'Member shares' are Money Dashboard's way of spreading the word. Joining 'Member Shares' gives you the right to a payout without having to invest any money. Money Dashboard explains that 'A member share gives you the right to a payout, if and when Money Dashboard is bought or lists on the Stock (subject to Terms and Conditions) Over the next few years they aim to issue 10 million-member shares in order to give their community a meaningful stake in their business. By getting your friends and family to sign up (using your unique code) you will earn Member Shares, as will they. It is an interesting concept and something a little different to other loyalty schemes that invariably offer £5 or £10 rewards.

How much does Money Dashboard cost?

Money Dashboard is free to download and use. It makes money by offering products and services that it may receive a fee for if you take out the product based on its suggestion.

Money Dashboard also makes money by anonymously selling your spending data to third parties. It says, 'Money Dashboard also provides insight and market research services to help companies better understand trends in consumer behaviour. We identify shifts in consumer preferences using anonymised spending information from groups of Money Dashboard users.'

Money Dashboard Pros and Cons


What I like about Money Dashboard is that it splits out positive and negative balances very clearly on the main dashboard, unlike other apps such as Yolt which just display an overall balance. If you were to have a large amount of debt, seeing a constant negative net position would likely be de-motivating and so Money Dashboard does a good job of splitting the balances so that you can see the overall picture. Money Dashboard was voted Best Personal Finance App at the 2020 British Bank Awards.


Where Money Dashboard falls behind its app-only rivals such as Emma is in supporting investment accounts. Emma, for example, supports a growing number of investment platforms and robo-advisors such as Nutmeg and Wealthsimple. Linking investment accounts to a personal finance app allows users to see their overall wealth and can enable them to easily identify areas that they need to focus on. Pleasingly, Money Dashboard has confirmed that support for a number of investment accounts is currently in development.

Which banks are supported by Money Dashboard?

Prior to the 14th March 2020, Money Dashboard had used third-party provider Yodlee to gather the financial data required to make the app work, but the introduction of Open Banking, a more secure method of sharing data, has meant that many of the original 70 banks are not currently supported. It should be noted that this deadline has been looming for quite some time and many money management apps have reported that providers have been slow to communicate and update their systems to allow users to connect via open banking

That said, most of the major UK banks are now supported on Money Dashboard via open banking (a total of 23 currently) and new providers are being added each week. These include Bank of Scotland, Barclays, HSBC, Halifax, Lloyds, Nationwide, Natwest, RBS, Starling and Monzo. To see the full list of supported banks, click here.

Is Money Dashboard safe?

Money Dashboard is authorised and regulated by the Financial Conduct Authority (FCA) a read-only application, which means it is not permitted to make any transactions on your behalf and cannot be used for withdrawals, payments or to transfer any funds. It uses the same security practices as many of the leading banks and uses a secure access environment that uses an extended validation security certificate with 256-bit encryption, and also services that are ISO 27001 accredited.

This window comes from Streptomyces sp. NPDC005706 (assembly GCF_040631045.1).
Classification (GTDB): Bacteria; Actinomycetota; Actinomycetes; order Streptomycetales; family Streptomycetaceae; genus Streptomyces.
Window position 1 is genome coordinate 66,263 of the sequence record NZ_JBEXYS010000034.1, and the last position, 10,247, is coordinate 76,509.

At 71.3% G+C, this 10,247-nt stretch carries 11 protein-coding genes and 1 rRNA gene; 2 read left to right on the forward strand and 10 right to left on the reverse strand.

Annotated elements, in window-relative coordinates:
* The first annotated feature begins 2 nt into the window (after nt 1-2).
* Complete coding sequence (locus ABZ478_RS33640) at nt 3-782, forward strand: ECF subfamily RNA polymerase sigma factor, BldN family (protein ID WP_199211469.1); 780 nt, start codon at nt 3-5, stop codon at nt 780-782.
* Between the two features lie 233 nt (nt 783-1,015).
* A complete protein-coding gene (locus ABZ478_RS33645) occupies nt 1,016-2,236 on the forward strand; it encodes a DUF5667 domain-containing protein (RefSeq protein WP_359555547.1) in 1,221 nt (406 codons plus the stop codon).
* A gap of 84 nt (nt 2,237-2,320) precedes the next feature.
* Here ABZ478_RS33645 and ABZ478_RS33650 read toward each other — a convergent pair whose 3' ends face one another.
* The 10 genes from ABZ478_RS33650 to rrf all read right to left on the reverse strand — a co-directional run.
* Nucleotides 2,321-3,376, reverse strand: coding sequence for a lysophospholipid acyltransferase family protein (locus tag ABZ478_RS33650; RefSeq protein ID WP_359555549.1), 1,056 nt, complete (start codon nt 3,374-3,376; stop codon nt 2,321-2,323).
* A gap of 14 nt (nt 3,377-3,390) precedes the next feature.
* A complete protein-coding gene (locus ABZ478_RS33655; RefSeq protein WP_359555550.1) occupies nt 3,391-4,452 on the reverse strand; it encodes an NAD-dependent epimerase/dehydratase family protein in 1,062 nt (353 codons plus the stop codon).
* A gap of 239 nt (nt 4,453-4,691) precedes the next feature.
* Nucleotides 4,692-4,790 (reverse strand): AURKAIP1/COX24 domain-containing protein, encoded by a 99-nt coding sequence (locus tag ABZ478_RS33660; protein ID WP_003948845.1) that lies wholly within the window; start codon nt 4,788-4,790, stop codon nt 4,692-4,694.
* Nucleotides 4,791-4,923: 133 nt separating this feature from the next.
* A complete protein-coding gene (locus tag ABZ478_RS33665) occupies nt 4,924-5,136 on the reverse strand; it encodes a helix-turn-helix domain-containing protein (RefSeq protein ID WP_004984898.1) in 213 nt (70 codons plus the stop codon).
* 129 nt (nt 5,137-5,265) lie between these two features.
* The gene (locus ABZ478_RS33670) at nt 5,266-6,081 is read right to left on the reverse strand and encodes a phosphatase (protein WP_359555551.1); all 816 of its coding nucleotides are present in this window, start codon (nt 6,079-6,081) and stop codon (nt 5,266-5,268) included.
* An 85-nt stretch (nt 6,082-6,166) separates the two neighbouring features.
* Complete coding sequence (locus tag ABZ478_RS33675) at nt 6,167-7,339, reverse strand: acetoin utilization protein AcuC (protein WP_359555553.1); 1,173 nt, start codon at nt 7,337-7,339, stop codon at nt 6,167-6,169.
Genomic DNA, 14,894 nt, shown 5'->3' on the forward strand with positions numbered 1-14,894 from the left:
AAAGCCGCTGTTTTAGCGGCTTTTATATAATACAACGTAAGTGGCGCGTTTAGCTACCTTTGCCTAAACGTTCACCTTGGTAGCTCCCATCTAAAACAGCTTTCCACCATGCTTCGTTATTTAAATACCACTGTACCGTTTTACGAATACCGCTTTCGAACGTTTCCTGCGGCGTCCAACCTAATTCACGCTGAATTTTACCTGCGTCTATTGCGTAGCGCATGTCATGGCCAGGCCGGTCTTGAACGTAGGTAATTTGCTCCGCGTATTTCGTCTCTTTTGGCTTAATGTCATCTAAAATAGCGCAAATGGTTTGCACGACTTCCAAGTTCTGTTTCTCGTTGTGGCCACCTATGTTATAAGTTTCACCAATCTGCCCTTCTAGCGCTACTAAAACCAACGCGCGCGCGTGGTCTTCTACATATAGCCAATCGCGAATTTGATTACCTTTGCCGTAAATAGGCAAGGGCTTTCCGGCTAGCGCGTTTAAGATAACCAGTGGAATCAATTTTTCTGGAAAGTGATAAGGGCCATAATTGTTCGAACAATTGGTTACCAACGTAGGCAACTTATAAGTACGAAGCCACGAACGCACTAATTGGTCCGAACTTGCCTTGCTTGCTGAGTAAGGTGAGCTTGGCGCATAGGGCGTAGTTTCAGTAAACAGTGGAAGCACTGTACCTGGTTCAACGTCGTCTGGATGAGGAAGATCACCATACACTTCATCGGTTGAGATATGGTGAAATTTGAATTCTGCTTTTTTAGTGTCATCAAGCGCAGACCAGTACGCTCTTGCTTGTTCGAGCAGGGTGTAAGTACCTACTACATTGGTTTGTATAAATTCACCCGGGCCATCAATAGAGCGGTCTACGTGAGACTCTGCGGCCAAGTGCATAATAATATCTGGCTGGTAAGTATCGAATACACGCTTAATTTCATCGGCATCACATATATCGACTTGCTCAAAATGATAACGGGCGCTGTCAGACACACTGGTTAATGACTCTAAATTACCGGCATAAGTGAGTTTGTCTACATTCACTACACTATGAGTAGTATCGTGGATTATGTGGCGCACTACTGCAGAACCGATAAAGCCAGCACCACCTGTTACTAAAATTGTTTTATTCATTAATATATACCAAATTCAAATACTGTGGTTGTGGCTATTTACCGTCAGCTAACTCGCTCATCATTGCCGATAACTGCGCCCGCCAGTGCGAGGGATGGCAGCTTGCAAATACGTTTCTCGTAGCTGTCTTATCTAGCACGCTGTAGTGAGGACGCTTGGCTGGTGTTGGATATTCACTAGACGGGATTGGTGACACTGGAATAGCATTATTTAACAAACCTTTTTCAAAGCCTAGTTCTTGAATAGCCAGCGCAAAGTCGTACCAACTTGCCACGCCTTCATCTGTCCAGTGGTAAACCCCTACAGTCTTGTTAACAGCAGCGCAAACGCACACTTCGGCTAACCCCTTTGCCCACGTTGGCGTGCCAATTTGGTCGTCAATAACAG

Money Dashboard uses open banking in order to access your financial details, a government-backed initiative that puts you in control of your financial data. By using open banking, you have ultimate control of who sees your data and for how long.

Money Dashboard vs Emma vs Yolt

Money Dashboard offers an extra layer of detail and additional functionality when comparing it to Emma and Yolt. Money Dashboard's 'planner' feature is a big step up as it enables users to stress test certain scenarios. Another big plus for Money Dashboard is the ability to access the information on a desktop, perhaps this is more down to my own personal penchant for numbers but there is no getting away from the fact that users get more flexibility and control as a result.

Emma currently holds the advantage when it comes to ease of use and also the number of investment accounts that it supports, but with Money Dashboard currently developing links with the likes of Hargreaves Lansdown, Moneyfarm and Nutmeg, it won't be long before Money Dashboard catches up.

Who is Money Dashboard good for?

Money Dashboard is good for those that are keen to see the bigger picture and who are willing to take the time to make the tweaks in order to make it work for them. Those looking for something that is quick and easy to set up and that provides a basic overview of their finances may be best looking at the likes of Emma.

Money Dashboard reviews

Money Dashboard has attracted around 1,900 reviews on Google Play and is rated 3.4 out of 5.0. It also has over 100 reviews on Trustpilot and is rated 3.1 out of 5.0. We have summarised the reviews below and compared them to reviews received by Emma and Yolt.

Trustpilot (Average) Google Play (Average) Apple (Average)
Money Dashboard 3.1 out of 5.0 3.4 out of 5.0 3.6 out of 5.0
Emma 4.4 out of 5.0 4.7 out of 5.0 4.7 out of 5.0
Yolt 4.2 out of 5.0 3.3 out of 5.0 4.5 out of 5.0


Money Dashboard markets itself as 'The UK's best personal finance app' and yet for me, the desktop feature is one that sets it apart from its 'app only' competitors. As a self-confessed number nerd, I am excited by the plethora of widgets and customisable features that enable users to personalise their experience. However, complex features and the 'need to tweak' is something that will likely put many users off and so ultimately it comes down to personal preference.

Check out our article 'The best budgeting apps in the UK - how to budget without trying' for a summary of the UK's best budgeting apps.